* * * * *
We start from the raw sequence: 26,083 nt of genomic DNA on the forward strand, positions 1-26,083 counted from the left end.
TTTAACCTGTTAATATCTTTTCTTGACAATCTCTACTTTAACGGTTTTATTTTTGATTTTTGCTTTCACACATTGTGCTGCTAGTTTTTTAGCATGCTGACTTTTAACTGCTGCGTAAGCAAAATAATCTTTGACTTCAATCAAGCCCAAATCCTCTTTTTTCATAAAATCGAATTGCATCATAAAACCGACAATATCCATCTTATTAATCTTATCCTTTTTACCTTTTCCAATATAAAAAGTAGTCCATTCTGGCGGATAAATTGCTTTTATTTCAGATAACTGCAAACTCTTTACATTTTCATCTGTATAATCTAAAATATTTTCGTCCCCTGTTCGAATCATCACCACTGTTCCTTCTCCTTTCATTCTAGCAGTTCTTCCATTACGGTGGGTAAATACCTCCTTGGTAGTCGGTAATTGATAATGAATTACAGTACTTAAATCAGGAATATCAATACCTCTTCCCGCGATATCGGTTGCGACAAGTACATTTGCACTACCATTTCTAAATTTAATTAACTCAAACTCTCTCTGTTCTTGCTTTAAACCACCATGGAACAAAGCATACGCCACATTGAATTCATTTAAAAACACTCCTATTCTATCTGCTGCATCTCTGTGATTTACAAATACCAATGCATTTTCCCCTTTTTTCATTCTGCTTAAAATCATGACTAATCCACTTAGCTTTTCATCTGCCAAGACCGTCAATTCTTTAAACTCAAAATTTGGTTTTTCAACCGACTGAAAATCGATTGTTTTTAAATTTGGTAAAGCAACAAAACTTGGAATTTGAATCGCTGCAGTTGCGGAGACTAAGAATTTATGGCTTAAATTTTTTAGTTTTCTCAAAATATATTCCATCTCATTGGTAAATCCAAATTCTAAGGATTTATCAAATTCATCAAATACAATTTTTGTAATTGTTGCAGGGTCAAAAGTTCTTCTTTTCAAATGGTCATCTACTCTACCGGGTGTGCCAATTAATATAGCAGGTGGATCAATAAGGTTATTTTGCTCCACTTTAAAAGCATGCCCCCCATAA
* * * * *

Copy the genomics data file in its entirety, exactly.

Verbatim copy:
We start from the raw sequence: 26,083 nt of genomic DNA on the forward strand, positions 1-26,083 counted from the left end.
TTTAACCTGTTAATATCTTTTCTTGACAATCTCTACTTTAACGGTTTTATTTTTGATTTTTGCTTTCACACATTGTGCTGCTAGTTTTTTAGCATGCTGACTTTTAACTGCTGCGTAAGCAAAATAATCTTTGACTTCAATCAAGCCCAAATCCTCTTTTTTCATAAAATCGAATTGCATCATAAAACCGACAATATCCATCTTATTAATCTTATCCTTTTTACCTTTTCCAATATAAAAAGTAGTCCATTCTGGCGGATAAATTGCTTTTATTTCAGATAACTGCAAACTCTTTACATTTTCATCTGTATAATCTAAAATATTTTCGTCCCCTGTTCGAATCATCACCACTGTTCCTTCTCCTTTCATTCTAGCAGTTCTTCCATTACGGTGGGTAAATACCTCCTTGGTAGTCGGTAATTGATAATGAATTACAGTACTTAAATCAGGAATATCAATACCTCTTCCCGCGATATCGGTTGCGACAAGTACATTTGCACTACCATTTCTAAATTTAATTAACTCAAACTCTCTCTGTTCTTGCTTTAAACCACCATGGAACAAAGCATACGCCACATTGAATTCATTTAAAAACACTCCTATTCTATCTGCTGCATCTCTGTGATTTACAAATACCAATGCATTTTCCCCTTTTTTCATTCTGCTTAAAATCATGACTAATCCACTTAGCTTTTCATCTGCCAAGACCGTCAATTCTTTAAACTCAAAATTTGGTTTTTCAACCGACTGAAAATCGATTGTTTTTAAATTTGGTAAAGCAACAAAACTTGGAATTTGAATCGCTGCAGTTGCGGAGACTAAGAATTTATGGCTTAAATTTTTTAGTTTTCTCAAAATATATTCCATCTCATTGGTAAATCCAAATTCTAAGGATTTATCAAATTCATCAAATACAATTTTTGTAATTGTTGCAGGGTCAAAAGTTCTTCTTTTCAAATGGTCATCTACTCTACCGGGTGTGCCAATTAATATAGCAGGTGGATCAATAAGGTTATTTTGCTCCACTTTAAAAGCATGCCCCCCATAA